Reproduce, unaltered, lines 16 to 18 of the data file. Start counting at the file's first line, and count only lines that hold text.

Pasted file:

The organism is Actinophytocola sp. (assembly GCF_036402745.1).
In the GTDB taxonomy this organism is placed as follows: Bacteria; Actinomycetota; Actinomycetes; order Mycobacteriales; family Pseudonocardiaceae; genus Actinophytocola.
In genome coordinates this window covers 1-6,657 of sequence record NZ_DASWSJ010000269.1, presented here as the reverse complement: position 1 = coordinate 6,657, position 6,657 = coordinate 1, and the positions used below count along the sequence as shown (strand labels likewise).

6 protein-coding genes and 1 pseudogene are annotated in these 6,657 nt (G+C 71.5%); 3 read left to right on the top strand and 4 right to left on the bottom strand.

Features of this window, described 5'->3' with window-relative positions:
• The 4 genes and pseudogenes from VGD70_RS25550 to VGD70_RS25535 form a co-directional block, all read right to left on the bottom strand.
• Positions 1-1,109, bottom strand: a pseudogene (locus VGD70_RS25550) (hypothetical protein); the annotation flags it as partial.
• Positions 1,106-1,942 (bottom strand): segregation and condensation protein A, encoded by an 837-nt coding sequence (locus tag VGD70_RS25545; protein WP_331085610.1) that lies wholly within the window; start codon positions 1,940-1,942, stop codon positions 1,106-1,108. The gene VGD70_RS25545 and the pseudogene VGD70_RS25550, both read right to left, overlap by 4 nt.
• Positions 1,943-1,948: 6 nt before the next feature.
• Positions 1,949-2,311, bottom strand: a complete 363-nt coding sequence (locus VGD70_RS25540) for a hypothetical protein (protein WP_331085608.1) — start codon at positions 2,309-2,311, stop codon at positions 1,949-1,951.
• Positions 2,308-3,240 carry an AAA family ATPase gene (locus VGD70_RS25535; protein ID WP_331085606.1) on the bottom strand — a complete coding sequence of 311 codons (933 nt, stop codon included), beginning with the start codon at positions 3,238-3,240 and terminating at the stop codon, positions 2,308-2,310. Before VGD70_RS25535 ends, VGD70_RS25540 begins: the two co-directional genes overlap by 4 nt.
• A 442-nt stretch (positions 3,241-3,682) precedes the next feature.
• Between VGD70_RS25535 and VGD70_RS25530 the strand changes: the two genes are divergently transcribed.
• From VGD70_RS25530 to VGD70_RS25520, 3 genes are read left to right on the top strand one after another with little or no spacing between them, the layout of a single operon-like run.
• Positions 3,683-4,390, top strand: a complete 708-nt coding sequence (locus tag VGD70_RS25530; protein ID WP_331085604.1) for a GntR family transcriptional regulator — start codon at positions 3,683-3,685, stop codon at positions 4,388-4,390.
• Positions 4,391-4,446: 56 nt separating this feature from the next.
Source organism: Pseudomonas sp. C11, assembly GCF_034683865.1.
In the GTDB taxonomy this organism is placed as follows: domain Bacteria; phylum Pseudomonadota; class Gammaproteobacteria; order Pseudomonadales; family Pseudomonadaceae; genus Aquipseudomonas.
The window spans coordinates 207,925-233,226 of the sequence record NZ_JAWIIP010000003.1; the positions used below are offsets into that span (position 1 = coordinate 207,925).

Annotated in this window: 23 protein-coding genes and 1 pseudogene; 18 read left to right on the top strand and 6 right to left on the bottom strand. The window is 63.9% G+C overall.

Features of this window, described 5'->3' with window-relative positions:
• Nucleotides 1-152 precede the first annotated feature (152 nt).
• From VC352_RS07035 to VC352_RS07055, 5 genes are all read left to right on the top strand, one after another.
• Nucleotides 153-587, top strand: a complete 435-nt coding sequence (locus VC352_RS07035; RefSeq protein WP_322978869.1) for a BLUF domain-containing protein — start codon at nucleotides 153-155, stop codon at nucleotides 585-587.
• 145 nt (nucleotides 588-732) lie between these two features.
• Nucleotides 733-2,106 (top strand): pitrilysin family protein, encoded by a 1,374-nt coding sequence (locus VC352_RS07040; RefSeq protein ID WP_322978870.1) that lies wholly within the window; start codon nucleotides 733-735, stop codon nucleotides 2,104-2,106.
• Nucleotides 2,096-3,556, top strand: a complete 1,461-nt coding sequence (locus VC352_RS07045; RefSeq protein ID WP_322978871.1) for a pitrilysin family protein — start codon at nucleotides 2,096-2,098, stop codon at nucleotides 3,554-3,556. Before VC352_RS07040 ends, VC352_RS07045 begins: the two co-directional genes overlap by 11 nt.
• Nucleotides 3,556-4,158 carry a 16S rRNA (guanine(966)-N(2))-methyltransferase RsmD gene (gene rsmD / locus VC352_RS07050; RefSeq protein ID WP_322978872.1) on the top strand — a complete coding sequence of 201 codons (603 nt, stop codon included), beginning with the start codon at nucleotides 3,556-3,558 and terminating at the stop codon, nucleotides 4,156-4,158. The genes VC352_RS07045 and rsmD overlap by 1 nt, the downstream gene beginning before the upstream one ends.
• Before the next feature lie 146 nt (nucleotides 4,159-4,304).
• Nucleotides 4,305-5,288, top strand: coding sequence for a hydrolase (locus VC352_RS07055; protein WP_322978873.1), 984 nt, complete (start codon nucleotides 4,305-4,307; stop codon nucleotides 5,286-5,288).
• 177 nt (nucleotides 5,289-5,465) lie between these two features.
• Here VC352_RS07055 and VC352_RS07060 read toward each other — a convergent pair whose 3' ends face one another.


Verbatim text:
• Positions 4,391-4,446: 56 nt separating this feature from the next.
Source organism: Pseudomonas sp. C11, assembly GCF_034683865.1.
In the GTDB taxonomy this organism is placed as follows: domain Bacteria; phylum Pseudomonadota; class Gammaproteobacteria; order Pseudomonadales; family Pseudomonadaceae; genus Aquipseudomonas.